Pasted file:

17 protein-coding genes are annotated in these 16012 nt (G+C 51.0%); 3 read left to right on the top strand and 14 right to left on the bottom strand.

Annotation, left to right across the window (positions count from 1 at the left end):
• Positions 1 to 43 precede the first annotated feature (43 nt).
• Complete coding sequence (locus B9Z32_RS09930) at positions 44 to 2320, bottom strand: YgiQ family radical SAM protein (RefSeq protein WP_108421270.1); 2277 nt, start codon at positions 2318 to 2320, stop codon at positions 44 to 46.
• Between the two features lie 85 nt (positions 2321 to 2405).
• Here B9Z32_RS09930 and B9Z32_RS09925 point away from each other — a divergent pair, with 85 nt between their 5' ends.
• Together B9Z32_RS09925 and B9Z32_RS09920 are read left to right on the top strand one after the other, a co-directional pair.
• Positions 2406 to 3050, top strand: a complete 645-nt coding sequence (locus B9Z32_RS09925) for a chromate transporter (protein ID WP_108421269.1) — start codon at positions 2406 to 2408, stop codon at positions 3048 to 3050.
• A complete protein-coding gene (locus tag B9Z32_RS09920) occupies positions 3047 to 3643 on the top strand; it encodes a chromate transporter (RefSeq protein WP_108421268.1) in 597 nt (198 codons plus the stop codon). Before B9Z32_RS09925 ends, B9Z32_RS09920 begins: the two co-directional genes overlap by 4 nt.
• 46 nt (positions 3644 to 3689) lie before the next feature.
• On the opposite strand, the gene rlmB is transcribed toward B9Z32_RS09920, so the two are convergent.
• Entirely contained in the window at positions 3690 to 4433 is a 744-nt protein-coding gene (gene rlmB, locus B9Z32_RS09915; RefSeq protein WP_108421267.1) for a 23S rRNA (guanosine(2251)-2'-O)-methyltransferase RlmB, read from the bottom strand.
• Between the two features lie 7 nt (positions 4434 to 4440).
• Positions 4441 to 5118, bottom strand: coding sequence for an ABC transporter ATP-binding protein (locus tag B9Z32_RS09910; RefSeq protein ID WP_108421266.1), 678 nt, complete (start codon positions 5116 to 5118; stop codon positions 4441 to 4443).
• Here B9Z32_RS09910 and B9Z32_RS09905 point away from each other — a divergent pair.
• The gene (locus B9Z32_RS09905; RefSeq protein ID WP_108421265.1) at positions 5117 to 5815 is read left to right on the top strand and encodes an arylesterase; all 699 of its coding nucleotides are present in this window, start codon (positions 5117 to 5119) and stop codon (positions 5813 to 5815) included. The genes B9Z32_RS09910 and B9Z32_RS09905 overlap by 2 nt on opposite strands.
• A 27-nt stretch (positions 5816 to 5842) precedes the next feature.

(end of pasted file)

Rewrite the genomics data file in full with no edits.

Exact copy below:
17 protein-coding genes are annotated in these 16012 nt (G+C 51.0%); 3 read left to right on the top strand and 14 right to left on the bottom strand.

Annotation, left to right across the window (positions count from 1 at the left end):
• Positions 1 to 43 precede the first annotated feature (43 nt).
• Complete coding sequence (locus B9Z32_RS09930) at positions 44 to 2320, bottom strand: YgiQ family radical SAM protein (RefSeq protein WP_108421270.1); 2277 nt, start codon at positions 2318 to 2320, stop codon at positions 44 to 46.
• Between the two features lie 85 nt (positions 2321 to 2405).
• Here B9Z32_RS09930 and B9Z32_RS09925 point away from each other — a divergent pair, with 85 nt between their 5' ends.
• Together B9Z32_RS09925 and B9Z32_RS09920 are read left to right on the top strand one after the other, a co-directional pair.
• Positions 2406 to 3050, top strand: a complete 645-nt coding sequence (locus B9Z32_RS09925) for a chromate transporter (protein ID WP_108421269.1) — start codon at positions 2406 to 2408, stop codon at positions 3048 to 3050.
• A complete protein-coding gene (locus tag B9Z32_RS09920) occupies positions 3047 to 3643 on the top strand; it encodes a chromate transporter (RefSeq protein WP_108421268.1) in 597 nt (198 codons plus the stop codon). Before B9Z32_RS09925 ends, B9Z32_RS09920 begins: the two co-directional genes overlap by 4 nt.
• 46 nt (positions 3644 to 3689) lie before the next feature.
• On the opposite strand, the gene rlmB is transcribed toward B9Z32_RS09920, so the two are convergent.
• Entirely contained in the window at positions 3690 to 4433 is a 744-nt protein-coding gene (gene rlmB, locus B9Z32_RS09915; RefSeq protein WP_108421267.1) for a 23S rRNA (guanosine(2251)-2'-O)-methyltransferase RlmB, read from the bottom strand.
• Between the two features lie 7 nt (positions 4434 to 4440).
• Positions 4441 to 5118, bottom strand: coding sequence for an ABC transporter ATP-binding protein (locus tag B9Z32_RS09910; RefSeq protein ID WP_108421266.1), 678 nt, complete (start codon positions 5116 to 5118; stop codon positions 4441 to 4443).
• Here B9Z32_RS09910 and B9Z32_RS09905 point away from each other — a divergent pair.
• The gene (locus B9Z32_RS09905; RefSeq protein ID WP_108421265.1) at positions 5117 to 5815 is read left to right on the top strand and encodes an arylesterase; all 699 of its coding nucleotides are present in this window, start codon (positions 5117 to 5119) and stop codon (positions 5813 to 5815) included. The genes B9Z32_RS09910 and B9Z32_RS09905 overlap by 2 nt on opposite strands.
• A 27-nt stretch (positions 5816 to 5842) precedes the next feature.